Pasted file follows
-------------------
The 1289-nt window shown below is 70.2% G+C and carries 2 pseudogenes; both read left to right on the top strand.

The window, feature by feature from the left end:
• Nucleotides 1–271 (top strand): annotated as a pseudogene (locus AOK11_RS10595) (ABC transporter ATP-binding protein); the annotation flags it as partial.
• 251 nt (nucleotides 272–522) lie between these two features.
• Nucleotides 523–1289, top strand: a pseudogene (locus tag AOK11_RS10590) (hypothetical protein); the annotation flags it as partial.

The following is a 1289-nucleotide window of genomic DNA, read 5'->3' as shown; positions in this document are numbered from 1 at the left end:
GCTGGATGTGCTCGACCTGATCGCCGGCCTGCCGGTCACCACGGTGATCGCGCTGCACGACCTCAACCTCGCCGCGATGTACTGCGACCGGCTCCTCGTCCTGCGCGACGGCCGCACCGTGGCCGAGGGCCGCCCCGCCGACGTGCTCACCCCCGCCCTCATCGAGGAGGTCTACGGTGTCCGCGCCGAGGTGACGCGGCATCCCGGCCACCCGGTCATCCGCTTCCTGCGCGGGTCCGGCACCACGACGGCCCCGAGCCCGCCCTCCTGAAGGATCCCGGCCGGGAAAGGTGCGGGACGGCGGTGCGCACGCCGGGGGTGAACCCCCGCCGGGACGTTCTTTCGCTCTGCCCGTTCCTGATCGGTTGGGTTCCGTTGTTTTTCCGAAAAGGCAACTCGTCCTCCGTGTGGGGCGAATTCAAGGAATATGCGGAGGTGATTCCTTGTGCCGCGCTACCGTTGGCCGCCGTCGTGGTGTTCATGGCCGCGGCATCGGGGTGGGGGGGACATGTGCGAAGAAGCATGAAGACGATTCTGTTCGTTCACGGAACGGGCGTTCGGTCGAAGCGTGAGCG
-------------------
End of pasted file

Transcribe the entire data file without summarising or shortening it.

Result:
The 1289-nt window shown below is 70.2% G+C and carries 2 pseudogenes; both read left to right on the top strand.

The window, feature by feature from the left end:
• Nucleotides 1–271 (top strand): annotated as a pseudogene (locus AOK11_RS10595) (ABC transporter ATP-binding protein); the annotation flags it as partial.
• 251 nt (nucleotides 272–522) lie between these two features.
• Nucleotides 523–1289, top strand: a pseudogene (locus tag AOK11_RS10590) (hypothetical protein); the annotation flags it as partial.

The following is a 1289-nucleotide window of genomic DNA, read 5'->3' as shown; positions in this document are numbered from 1 at the left end:
GCTGGATGTGCTCGACCTGATCGCCGGCCTGCCGGTCACCACGGTGATCGCGCTGCACGACCTCAACCTCGCCGCGATGTACTGCGACCGGCTCCTCGTCCTGCGCGACGGCCGCACCGTGGCCGAGGGCCGCCCCGCCGACGTGCTCACCCCCGCCCTCATCGAGGAGGTCTACGGTGTCCGCGCCGAGGTGACGCGGCATCCCGGCCACCCGGTCATCCGCTTCCTGCGCGGGTCCGGCACCACGACGGCCCCGAGCCCGCCCTCCTGAAGGATCCCGGCCGGGAAAGGTGCGGGACGGCGGTGCGCACGCCGGGGGTGAACCCCCGCCGGGACGTTCTTTCGCTCTGCCCGTTCCTGATCGGTTGGGTTCCGTTGTTTTTCCGAAAAGGCAACTCGTCCTCCGTGTGGGGCGAATTCAAGGAATATGCGGAGGTGATTCCTTGTGCCGCGCTACCGTTGGCCGCCGTCGTGGTGTTCATGGCCGCGGCATCGGGGTGGGGGGGACATGTGCGAAGAAGCATGAAGACGATTCTGTTCGTTCACGGAACGGGCGTTCGGTCGAAGCGTGAGCG